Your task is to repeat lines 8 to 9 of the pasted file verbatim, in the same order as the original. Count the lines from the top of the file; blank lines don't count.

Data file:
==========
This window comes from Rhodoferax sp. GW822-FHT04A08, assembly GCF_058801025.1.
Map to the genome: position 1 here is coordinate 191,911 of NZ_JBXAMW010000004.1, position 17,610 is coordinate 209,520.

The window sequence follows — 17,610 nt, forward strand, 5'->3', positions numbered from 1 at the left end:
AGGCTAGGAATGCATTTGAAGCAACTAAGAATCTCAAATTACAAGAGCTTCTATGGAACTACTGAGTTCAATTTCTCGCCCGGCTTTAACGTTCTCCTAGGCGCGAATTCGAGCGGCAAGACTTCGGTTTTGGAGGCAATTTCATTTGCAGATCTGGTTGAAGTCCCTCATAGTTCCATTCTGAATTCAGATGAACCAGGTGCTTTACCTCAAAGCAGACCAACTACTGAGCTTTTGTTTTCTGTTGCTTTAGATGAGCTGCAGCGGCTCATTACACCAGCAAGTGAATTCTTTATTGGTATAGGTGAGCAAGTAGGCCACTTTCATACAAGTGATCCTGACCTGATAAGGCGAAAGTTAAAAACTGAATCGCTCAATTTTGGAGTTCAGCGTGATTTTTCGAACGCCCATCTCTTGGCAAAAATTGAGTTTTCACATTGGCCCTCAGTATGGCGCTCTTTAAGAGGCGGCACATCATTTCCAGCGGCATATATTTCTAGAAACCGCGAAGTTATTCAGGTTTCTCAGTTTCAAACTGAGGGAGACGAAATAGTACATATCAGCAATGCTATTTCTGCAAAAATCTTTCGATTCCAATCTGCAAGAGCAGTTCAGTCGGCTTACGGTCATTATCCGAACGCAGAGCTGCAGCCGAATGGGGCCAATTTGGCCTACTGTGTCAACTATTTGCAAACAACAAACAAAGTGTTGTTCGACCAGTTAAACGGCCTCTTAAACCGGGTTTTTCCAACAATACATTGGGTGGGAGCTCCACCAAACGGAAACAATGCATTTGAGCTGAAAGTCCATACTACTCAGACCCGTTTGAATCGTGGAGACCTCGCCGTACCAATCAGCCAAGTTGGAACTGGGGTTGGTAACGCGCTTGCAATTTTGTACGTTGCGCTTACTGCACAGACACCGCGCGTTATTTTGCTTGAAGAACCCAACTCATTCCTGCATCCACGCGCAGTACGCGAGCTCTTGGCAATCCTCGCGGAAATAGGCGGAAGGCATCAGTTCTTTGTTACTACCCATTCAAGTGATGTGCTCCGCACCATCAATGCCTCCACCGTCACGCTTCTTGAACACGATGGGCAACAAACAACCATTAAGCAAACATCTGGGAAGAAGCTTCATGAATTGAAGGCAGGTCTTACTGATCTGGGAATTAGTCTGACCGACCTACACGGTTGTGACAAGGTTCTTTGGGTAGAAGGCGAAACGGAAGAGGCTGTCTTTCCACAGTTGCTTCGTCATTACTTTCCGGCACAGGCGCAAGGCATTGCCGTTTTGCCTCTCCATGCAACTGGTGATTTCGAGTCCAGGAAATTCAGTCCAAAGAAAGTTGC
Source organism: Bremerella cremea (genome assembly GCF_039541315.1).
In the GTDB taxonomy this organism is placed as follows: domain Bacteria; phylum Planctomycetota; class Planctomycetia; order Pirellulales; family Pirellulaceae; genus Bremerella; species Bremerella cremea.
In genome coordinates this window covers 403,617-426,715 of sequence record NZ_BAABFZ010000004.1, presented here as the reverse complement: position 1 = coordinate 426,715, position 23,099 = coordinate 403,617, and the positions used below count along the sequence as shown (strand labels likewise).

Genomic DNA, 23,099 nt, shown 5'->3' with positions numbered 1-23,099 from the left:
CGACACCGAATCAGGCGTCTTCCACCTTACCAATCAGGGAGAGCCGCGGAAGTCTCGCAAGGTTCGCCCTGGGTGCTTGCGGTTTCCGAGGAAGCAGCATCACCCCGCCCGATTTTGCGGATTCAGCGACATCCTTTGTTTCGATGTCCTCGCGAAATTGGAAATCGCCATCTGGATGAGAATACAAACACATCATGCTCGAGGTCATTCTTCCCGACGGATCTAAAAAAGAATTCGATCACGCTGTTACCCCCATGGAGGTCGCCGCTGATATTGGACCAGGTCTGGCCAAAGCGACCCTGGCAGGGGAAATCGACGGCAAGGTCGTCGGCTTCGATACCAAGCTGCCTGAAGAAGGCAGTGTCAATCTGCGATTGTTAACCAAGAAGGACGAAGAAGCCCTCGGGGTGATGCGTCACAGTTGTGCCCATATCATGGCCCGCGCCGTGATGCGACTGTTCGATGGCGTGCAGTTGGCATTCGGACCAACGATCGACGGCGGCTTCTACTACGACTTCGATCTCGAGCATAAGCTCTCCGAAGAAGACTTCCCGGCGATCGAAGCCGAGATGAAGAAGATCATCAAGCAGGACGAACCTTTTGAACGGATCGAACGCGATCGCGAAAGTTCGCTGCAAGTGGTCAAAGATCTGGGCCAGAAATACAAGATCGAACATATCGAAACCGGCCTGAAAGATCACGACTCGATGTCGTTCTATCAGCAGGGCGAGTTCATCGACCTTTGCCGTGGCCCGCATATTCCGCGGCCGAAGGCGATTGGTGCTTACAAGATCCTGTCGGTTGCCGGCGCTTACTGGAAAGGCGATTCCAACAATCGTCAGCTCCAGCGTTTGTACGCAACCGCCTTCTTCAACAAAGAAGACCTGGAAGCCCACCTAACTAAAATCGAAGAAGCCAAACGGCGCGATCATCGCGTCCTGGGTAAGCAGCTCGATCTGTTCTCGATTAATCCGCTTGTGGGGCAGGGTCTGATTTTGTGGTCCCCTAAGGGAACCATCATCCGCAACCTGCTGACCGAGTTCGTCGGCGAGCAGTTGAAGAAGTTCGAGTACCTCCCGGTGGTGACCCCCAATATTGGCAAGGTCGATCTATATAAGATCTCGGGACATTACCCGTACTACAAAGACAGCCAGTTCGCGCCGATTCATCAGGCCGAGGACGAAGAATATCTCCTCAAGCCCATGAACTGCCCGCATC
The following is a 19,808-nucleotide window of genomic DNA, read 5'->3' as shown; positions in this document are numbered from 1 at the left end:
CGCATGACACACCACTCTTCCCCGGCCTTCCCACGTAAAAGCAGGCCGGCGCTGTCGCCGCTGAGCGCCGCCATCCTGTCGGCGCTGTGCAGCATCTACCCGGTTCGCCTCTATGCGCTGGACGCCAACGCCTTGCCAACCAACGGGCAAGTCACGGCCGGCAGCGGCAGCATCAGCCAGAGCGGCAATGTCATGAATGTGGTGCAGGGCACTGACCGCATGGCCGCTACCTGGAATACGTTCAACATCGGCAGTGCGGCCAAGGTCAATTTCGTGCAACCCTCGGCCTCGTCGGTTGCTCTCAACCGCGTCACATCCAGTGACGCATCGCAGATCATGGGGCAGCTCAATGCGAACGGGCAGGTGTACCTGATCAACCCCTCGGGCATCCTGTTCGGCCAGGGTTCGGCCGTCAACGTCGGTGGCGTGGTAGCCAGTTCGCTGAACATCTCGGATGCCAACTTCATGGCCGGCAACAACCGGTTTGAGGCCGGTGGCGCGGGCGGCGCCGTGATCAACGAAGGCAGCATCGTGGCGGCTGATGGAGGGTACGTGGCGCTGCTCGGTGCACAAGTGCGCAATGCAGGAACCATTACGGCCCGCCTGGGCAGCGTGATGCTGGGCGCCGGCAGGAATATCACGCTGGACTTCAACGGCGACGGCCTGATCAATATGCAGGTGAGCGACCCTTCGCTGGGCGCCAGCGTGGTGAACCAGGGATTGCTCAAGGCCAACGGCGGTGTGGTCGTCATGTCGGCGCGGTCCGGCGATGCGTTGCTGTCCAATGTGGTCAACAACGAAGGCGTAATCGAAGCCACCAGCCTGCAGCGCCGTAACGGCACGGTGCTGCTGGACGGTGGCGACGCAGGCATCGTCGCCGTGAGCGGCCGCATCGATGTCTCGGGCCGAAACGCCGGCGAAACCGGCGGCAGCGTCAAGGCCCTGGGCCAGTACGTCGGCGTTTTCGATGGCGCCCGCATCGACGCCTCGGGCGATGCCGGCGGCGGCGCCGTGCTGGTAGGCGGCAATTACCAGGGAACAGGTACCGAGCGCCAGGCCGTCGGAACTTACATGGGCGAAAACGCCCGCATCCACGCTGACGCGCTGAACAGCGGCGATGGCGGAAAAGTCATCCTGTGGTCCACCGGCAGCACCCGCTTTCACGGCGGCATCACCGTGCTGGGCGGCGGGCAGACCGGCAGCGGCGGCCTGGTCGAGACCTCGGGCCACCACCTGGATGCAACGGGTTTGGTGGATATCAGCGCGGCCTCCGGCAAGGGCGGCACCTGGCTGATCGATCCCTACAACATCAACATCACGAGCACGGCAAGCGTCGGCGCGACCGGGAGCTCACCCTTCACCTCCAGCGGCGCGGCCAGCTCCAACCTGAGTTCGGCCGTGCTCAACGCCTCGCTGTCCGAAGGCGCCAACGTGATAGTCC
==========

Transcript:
Genomic DNA, 23,099 nt, shown 5'->3' with positions numbered 1-23,099 from the left:
CGACACCGAATCAGGCGTCTTCCACCTTACCAATCAGGGAGAGCCGCGGAAGTCTCGCAAGGTTCGCCCTGGGTGCTTGCGGTTTCCGAGGAAGCAGCATCACCCCGCCCGATTTTGCGGATTCAGCGACATCCTTTGTTTCGATGTCCTCGCGAAATTGGAAATCGCCATCTGGATGAGAATACAAACACATCATGCTCGAGGTCATTCTTCCCGACGGATCTAAAAAAGAATTCGATCACGCTGTTACCCCCATGGAGGTCGCCGCTGATATTGGACCAGGTCTGGCCAAAGCGACCCTGGCAGGGGAAATCGACGGCAAGGTCGTCGGCTTCGATACCAAGCTGCCTGAAGAAGGCAGTGTCAATCTGCGATTGTTAACCAAGAAGGACGAAGAAGCCCTCGGGGTGATGCGTCACAGTTGTGCCCATATCATGGCCCGCGCCGTGATGCGACTGTTCGATGGCGTGCAGTTGGCATTCGGACCAACGATCGACGGCGGCTTCTACTACGACTTCGATCTCGAGCATAAGCTCTCCGAAGAAGACTTCCCGGCGATCGAAGCCGAGATGAAGAAGATCATCAAGCAGGACGAACCTTTTGAACGGATCGAACGCGATCGCGAAAGTTCGCTGCAAGTGGTCAAAGATCTGGGCCAGAAATACAAGATCGAACATATCGAAACCGGCCTGAAAGATCACGACTCGATGTCGTTCTATCAGCAGGGCGAGTTCATCGACCTTTGCCGTGGCCCGCATATTCCGCGGCCGAAGGCGATTGGTGCTTACAAGATCCTGTCGGTTGCCGGCGCTTACTGGAAAGGCGATTCCAACAATCGTCAGCTCCAGCGTTTGTACGCAACCGCCTTCTTCAACAAAGAAGACCTGGAAGCCCACCTAACTAAAATCGAAGAAGCCAAACGGCGCGATCATCGCGTCCTGGGTAAGCAGCTCGATCTGTTCTCGATTAATCCGCTTGTGGGGCAGGGTCTGATTTTGTGGTCCCCTAAGGGAACCATCATCCGCAACCTGCTGACCGAGTTCGTCGGCGAGCAGTTGAAGAAGTTCGAGTACCTCCCGGTGGTGACCCCCAATATTGGCAAGGTCGATCTATATAAGATCTCGGGACATTACCCGTACTACAAAGACAGCCAGTTCGCGCCGATTCATCAGGCCGAGGACGAAGAATATCTCCTCAAGCCCATGAACTGCCCGCATC